other attaching structures.
The workup for GERD is quite straightforward. It includes an EGD first,
because erosive esophagitis needs to be ruled out, as does Barrett’s
esophagus. If neither of those things are present on EGD, it’s appropriate
to treat the symptoms of GERD with medication and lifestyle changes. At the
point where that treatment no longer controls the symptoms to the patient’s
satisfaction, then additional testing needs to be done – ambulatory pH
testing to determine the extent and circumstances of reflux, and esophageal
manometry to measure the LES pressure/performance, and esophageal strength
and coordination. Upper GI xrays have little or no place in the diagnostic
workup – and EGD provides far more useful information.
You are focused on your particular symptoms. You are presuming that they are
LPR, but if so, your problem is not LPR, it’s GERD. It’s your GERD that
needs to be worked up, not your LPR. You can empirically try PPIs to treat
your symptoms – that’s not a wrong approach, but if you are refluxing
stomach contents into your posterior pharynx, you will continue to do so
even on PPI’s, but that refluxate will no longer contain acid (which is
blocked by the PPI). Therefore, medical treatment may have no effect on your
symptoms (it might, or might not depending of the extent and nature of your
particular refluxate – we don’t know this about you because you haven’t had
any diagnostic studies yet). Be aware that it can take months for
extraesophageal manifestations of GERD to relent.
Blocks to book 2007-11-25 09:56:39
Please forgive selective trimming and for jumping into this thread. Now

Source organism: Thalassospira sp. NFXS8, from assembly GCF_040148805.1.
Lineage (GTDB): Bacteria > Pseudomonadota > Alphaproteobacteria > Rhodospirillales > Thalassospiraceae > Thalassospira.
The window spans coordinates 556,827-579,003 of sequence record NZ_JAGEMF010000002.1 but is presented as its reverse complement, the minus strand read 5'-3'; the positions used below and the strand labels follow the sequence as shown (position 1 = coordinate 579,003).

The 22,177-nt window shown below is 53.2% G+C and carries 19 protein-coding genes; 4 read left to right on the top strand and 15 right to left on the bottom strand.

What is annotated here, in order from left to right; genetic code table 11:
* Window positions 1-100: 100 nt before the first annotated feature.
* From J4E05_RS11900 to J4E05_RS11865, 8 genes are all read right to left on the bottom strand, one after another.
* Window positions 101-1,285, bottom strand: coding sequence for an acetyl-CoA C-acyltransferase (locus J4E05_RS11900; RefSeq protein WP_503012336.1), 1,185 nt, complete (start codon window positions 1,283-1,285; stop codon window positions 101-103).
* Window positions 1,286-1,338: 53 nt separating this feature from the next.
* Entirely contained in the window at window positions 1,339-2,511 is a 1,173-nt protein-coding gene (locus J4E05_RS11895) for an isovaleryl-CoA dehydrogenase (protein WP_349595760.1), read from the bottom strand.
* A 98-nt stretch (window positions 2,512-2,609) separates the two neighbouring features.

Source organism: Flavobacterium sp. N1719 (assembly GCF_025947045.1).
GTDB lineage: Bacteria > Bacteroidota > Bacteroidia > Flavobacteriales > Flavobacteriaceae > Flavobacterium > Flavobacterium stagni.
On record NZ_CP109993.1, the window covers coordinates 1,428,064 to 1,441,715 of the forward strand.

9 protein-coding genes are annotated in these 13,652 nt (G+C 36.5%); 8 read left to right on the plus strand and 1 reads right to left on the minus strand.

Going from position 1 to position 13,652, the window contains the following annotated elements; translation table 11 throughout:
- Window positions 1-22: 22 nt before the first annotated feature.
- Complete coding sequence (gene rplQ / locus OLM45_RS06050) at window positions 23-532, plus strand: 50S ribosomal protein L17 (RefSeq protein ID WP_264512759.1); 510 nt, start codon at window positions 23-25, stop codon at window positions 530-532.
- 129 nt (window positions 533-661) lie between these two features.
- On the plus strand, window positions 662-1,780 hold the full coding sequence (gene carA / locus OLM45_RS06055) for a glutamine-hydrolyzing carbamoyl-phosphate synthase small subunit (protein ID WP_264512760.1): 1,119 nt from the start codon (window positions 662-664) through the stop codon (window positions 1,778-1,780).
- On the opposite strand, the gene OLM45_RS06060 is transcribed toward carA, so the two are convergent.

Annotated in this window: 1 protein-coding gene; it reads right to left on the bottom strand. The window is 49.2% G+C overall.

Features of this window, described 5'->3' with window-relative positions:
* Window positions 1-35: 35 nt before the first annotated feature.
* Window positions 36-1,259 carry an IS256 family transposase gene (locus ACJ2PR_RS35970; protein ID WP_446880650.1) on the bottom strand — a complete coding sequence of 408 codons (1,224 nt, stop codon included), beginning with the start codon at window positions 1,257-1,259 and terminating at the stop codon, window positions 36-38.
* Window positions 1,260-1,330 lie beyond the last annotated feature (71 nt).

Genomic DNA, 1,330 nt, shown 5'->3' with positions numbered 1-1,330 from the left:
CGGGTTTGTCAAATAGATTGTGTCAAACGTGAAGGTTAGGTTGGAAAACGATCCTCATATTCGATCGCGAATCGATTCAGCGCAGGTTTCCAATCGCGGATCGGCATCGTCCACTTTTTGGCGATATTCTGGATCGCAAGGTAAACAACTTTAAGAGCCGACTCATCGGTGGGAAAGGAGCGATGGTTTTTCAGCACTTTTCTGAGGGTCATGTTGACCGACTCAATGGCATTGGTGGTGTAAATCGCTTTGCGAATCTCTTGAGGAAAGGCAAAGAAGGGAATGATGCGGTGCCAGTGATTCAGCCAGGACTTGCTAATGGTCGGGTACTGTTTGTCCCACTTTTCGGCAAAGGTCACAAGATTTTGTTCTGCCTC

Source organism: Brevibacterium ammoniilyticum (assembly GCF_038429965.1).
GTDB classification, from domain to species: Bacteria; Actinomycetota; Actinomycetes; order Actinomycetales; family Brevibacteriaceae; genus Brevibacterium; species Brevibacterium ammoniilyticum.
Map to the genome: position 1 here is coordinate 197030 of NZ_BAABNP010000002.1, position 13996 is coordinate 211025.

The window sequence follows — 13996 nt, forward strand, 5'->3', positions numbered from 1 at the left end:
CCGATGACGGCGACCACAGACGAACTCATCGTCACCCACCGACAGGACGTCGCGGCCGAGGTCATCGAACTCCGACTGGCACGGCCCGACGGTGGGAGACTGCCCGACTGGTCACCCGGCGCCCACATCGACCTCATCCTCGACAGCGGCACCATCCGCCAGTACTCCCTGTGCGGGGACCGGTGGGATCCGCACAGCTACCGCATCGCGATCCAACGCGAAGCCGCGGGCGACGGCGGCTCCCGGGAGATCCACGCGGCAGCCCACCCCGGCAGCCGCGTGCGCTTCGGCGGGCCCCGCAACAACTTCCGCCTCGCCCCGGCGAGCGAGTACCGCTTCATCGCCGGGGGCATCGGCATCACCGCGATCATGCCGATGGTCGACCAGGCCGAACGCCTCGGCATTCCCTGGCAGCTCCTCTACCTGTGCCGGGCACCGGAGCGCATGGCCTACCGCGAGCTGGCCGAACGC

that I read about the physical description of the LES and its function and
relation to the diaphragm, etc. my concern is if the stress produced by
weight lifting and/or having a full stomach from a big meal could
conceivably compromise and damage a stretta repair of the LES. My fitness
activities are necessary for the maintenance of my bone health as well as my
over-all well being and, at this time, they are a non-negotiable item. I’d
ask the surgeon at my Stretta workup next month, but, in the past, I’ve had
surgeons who wanted to do a pelvic repair surgery exhibit over-confidence
about the sturdiness of a repair whereas physicians who are not the
potential surgeon have given me an entirely different story. -Blocks
Howard mccolli 2007-11-25 09:56:41
If you have GERD, you shouldn’t ever be eating a big meal. That increases
the pressure gradient across the LES, *and* it contributes to transient
inappropriate LES relaxation.
That said, the best answer I can give you is *maybe*. Repeated straining
against the LES, especially vomiting, can compromise any type of LES repair.
This is likely more true of a Nissen than a Stretta, but even that is
generally of less concern once the patient is beyond the immediate post-op
period (about 6 – 8 weeks).
Mr. potato hea 2007-11-25 09:56:44
Howard, this is the sort of information that I’m looking for. As long
as I know that it can potentially take months to heal then I can
realistically make better use of my time with the doctor and ask better
informed questions rather than whine and worry myself into more
abdominal problems–which is part of what’s been happening.
I’ve been in general good health most of my life although a little on
the heavy side. Maybe it’s starting to take its toll–that and my
family’s history with indigestion–especially on my mother’s and
grandfather’s (her father) side. I still remember my grandfather
taking Alka-seltzers and complained about doctors’ incompetence to fix
him. But four years ago, he died at 92 of natural causes.
Ok, LPR is potentially a secondary condition as a result of the primary
condition which may be GERD. As stated before, I will ask the doctor
about an EGD in the next month or so if I don’t see any changes in my